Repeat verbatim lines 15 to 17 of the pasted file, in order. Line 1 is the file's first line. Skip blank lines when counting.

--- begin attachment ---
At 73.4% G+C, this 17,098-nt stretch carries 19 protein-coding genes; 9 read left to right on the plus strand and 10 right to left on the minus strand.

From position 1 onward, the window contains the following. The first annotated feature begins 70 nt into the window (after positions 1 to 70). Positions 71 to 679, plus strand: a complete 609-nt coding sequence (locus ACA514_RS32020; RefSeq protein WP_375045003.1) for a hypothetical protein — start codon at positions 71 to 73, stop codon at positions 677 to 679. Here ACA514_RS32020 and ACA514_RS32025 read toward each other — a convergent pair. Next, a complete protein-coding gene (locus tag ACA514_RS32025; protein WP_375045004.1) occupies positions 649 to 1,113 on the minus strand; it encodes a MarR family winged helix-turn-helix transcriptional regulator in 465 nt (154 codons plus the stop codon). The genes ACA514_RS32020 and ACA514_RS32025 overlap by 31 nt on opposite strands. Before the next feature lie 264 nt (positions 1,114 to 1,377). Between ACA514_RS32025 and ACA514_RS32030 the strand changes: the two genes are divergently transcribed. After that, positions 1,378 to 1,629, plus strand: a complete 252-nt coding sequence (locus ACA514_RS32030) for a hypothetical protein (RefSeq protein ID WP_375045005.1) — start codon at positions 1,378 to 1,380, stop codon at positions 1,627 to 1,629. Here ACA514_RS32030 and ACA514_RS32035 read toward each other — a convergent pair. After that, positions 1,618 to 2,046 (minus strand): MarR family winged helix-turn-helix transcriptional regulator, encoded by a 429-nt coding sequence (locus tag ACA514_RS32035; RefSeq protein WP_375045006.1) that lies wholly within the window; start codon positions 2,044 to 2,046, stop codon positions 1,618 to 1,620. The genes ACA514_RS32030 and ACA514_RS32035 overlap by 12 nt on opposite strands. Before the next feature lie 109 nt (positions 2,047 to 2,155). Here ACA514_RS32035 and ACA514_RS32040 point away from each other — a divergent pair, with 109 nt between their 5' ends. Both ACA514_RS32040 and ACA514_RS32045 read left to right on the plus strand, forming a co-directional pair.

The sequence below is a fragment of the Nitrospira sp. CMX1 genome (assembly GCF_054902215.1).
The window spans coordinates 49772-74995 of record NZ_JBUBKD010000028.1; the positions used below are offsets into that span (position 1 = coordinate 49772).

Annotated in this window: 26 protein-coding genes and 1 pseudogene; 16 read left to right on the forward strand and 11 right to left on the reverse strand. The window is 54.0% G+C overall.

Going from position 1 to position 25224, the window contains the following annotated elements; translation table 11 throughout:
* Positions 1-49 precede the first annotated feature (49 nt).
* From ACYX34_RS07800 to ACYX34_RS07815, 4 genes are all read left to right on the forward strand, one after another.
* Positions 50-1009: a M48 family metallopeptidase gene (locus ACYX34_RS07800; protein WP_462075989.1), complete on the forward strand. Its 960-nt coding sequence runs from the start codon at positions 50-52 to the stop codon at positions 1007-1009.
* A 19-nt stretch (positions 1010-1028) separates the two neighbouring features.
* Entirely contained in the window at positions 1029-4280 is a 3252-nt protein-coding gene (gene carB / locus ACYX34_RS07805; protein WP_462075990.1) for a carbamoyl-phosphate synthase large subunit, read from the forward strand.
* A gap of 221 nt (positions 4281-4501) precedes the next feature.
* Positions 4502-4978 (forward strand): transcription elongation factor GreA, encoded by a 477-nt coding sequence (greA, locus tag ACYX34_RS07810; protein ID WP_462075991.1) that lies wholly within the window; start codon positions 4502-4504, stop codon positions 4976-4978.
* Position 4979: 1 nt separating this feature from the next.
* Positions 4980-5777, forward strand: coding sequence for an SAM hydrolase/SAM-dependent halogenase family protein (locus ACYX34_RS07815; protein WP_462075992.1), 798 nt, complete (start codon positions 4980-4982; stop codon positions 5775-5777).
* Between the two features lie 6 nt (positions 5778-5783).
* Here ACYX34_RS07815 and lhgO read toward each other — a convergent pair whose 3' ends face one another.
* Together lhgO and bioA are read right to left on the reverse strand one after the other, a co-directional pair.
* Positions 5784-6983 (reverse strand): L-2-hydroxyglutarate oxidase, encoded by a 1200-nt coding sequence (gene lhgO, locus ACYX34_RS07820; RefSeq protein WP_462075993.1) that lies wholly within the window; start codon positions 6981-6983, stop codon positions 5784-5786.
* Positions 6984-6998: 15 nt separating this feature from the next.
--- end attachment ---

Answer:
* Positions 4980-5777, forward strand: coding sequence for an SAM hydrolase/SAM-dependent halogenase family protein (locus ACYX34_RS07815; protein WP_462075992.1), 798 nt, complete (start codon positions 4980-4982; stop codon positions 5775-5777).
* Between the two features lie 6 nt (positions 5778-5783).
* Here ACYX34_RS07815 and lhgO read toward each other — a convergent pair whose 3' ends face one another.